Polgara in David Eddings' books (The Belgariad series and the Malloreon) would definately fall under the strong female character list (she constantly pushes around the most powerful men in the realm) and though she goes through hardship and heartbreak certainly, I dont think there is a point where she is abused.

I'm abit ambivalent about Polgara, She shows strength but it's a male chauvnistic of a woman's strength, she seems to win her arguments in more of a "don't anger your wife" mode rather than her personal strength. Her mother Poledra, is a bit more free of that trope.

Xena is a better example of a woman who's strong on her own terms.

I think you will find that Leigh Eddings co-authored many of his books - (she was uncredited until David acknowledged it in later books) she was behind a lot of the female characters in their stories.

There are women who did and still do buy into the traditional ways men have portrayed women. I think it's a telling point that for years,maybe decades, she was the uncredited part of the Eddings team.


Abraham spalding wrote:
Does Wheel of Time count? I'm not sure where it would fall for your husband, as it plays a lot with stereotypes... but the women generally aren't ran through the fantasy ringer -- at least not as such or without it being something that is and should be considered repugnant (and even then I think it's fairly limited... but again I could be wrong too).

No. I only got a few books in, and bam there were magical slaves being sexually abused. Not the protagonists, but still not a good counterexample.

Edit: No relation to the OP; just another guy who's sensitive to the all-too-common trope.

Silver Crusade

Pixel Cube wrote:
GRR Martin's Don't Get Attached to Anybody has very strong female characters, but I'm afraid they still get constant abuse (like everything else in the setting, to be honest).

Fixed that for you.


The sword of truth novels tend to very strong female characters

Paizo Employee Managing Editor

While I would generally recommend The Deed of Paksenarrion, that might not be what you're looking for—while the main character is a very strong woman,

Spoiler:
a fellow soldier attempts to rape her in book 1, bandits attempt to rape her in book 2, and she's raped and tortured in book 3, and another young woman is tortured (the rape is off-screen; the torture is described in detail). There are also allusions to sexual violence committed against a male character in his youth.

So that might not be what you're looking for (though Elizabeth Moon at least treats her characters with empathy, treating rape as abuse of power, and as real violence, instead of treating it as a magical source of inner strength or a cheap way to motivate the menfolk).

If you're looking for fantasy books with strong female characters where sexual violence is simply off the table, Emma Bull's War for the Oaks might fit the bill—the story of a guitarist who gets sucked into a battle between opposing fey courts.


Judy Bauer wrote:

While I would generally recommend The Deed of Paksenarrion, that might not be what you're looking for—while the main character is a very strong woman,

** spoiler omitted **
So that might not be what you're looking for (though Elizabeth Moon at least treats her characters with empathy, treating rape as abuse of power, and as real violence, instead of treating it as a magical source of inner strength or a cheap way to motivate the menfolk).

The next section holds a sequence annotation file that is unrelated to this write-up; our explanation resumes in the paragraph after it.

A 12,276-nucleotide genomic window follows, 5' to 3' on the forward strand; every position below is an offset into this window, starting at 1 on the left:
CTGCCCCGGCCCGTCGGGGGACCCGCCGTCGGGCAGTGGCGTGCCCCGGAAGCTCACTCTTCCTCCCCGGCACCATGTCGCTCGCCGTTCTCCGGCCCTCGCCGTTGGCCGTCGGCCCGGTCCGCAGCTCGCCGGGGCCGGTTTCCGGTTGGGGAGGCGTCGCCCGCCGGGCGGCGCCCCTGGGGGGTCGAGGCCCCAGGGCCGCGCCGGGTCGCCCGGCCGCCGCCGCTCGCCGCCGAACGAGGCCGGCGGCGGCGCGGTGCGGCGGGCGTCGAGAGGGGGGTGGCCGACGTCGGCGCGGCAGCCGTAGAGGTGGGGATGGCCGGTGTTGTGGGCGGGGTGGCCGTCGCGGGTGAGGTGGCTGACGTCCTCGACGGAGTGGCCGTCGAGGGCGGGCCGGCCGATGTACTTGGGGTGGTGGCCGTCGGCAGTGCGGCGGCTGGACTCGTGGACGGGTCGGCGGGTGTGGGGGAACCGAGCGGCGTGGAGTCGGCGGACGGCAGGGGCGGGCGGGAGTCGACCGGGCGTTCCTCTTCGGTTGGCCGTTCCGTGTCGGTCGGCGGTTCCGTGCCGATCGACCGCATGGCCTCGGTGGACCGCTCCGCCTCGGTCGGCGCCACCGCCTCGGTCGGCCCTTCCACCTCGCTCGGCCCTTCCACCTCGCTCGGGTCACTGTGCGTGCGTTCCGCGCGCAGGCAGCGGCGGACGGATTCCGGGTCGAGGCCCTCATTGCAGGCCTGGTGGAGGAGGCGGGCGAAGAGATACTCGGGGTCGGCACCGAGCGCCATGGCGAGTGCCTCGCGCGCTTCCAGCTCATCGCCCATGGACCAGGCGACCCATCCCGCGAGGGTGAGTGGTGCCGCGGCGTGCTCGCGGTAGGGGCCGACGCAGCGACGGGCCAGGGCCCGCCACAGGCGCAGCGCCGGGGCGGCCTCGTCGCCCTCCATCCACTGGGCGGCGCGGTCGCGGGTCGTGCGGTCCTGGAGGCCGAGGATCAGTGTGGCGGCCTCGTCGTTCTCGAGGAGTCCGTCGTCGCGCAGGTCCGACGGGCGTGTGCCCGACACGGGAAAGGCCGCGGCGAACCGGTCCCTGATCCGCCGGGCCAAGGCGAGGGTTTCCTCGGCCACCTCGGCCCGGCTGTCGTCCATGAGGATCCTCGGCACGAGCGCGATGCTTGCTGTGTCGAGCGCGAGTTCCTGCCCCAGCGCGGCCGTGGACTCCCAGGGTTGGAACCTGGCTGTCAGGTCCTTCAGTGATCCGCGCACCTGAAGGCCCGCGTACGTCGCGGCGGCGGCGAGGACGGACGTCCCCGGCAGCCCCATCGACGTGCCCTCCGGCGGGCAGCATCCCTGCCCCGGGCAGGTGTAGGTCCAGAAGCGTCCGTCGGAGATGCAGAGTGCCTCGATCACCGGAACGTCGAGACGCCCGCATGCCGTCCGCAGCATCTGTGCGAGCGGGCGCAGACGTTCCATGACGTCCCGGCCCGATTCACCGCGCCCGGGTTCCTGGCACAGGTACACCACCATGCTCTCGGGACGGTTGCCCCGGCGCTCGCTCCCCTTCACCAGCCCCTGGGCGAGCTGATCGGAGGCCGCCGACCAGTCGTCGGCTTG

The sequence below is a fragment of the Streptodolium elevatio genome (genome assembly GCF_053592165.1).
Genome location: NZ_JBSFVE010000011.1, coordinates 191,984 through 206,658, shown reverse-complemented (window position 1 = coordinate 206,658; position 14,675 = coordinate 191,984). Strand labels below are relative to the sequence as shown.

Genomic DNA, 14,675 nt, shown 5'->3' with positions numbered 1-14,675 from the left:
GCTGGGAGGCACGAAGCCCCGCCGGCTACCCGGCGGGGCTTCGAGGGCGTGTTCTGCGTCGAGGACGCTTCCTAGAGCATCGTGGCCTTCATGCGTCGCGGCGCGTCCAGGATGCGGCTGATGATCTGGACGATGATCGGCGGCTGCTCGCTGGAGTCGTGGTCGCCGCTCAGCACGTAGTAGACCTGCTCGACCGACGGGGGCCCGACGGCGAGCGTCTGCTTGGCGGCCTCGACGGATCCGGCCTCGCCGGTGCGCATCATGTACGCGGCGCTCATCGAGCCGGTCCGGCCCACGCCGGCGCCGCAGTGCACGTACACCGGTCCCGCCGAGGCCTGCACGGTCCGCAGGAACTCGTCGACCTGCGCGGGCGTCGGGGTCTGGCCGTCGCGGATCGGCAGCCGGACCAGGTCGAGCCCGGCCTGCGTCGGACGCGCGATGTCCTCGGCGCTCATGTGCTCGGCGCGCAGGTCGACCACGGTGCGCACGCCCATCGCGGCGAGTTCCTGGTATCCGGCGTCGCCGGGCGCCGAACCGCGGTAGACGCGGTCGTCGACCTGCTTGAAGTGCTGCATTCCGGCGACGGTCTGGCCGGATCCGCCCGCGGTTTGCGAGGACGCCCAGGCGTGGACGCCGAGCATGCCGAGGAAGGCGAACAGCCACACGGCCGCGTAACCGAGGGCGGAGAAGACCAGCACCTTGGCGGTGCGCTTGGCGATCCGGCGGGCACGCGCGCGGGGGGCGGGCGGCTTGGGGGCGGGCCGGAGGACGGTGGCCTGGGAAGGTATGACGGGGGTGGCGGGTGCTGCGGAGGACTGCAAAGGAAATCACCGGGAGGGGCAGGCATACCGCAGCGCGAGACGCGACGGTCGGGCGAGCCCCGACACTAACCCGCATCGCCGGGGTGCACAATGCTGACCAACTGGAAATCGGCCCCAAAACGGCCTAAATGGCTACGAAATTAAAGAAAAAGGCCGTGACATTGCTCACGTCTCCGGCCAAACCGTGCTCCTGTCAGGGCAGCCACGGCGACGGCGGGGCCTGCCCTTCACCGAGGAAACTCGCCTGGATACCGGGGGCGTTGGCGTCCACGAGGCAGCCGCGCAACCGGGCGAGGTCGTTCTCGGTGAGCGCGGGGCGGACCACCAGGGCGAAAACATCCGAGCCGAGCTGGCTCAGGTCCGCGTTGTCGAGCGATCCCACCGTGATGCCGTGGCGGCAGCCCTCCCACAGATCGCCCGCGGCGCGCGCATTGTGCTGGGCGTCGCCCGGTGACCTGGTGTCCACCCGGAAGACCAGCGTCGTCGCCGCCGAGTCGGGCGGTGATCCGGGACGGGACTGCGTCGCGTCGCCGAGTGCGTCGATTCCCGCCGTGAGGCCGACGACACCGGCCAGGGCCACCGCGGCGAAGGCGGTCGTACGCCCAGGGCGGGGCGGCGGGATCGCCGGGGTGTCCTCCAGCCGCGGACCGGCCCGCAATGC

If you're looking for fantasy books with strong female characters where sexual violence is simply off the table, Emma Bull's War for the Oaks might fit the bill—the story of a guitarist who gets sucked into a battle between opposing fey courts.

Didn't a few short stories from that universe get put into Sword and Sorceress?


I would add Paladin of souls to that list. Lois McMaster Bujold is a good writer, and though bad things happen, it is very well done and there never is a sense of gratuitous exploitation.

Silver Crusade

Pathfinder Adventure Path Subscriber

Many of Terry Pratchett's books feature strong women. Smart, satirical fantasy, anything with the Witches or Death's Grand-daughter Susan fits the bill.

Sovereign Court

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Talonhawke wrote:
The sword of truth novels tend to very strong female characters

Not sure if serious...


Judy Bauer wrote:

While I would generally recommend The Deed of Paksenarrion, that might not be what you're looking for—while the main character is a very strong woman,

** spoiler omitted **
So that might not be what you're looking for (though Elizabeth Moon at least treats her characters with empathy, treating rape as abuse of power, and as real violence, instead of treating it as a magical source of inner strength or a cheap way to motivate the menfolk).

If you're looking for fantasy books with strong female characters where sexual violence is simply off the table, Emma Bull's War for the Oaks might fit the bill—the story of a guitarist who gets sucked into a battle between opposing fey courts.

I never read the original series but i did read the a recent sequel to it where nothing noteworthy actually happened in the entire book.


Robert Hawkshaw wrote:
Talonhawke wrote:
The sword of truth novels tend to very strong female characters
Not sure if serious...

Had a moment of confusion what your looking for would be The Book of Swords.


Robert Hawkshaw wrote:
Talonhawke wrote:
The sword of truth novels tend to very strong female characters
Not sure if serious...

I am. Admittedly some of them (especially one in particular) ARE dragged through 'the fantasy ringer,' but the main female characters are very strong in their resolve to press through and overcome them.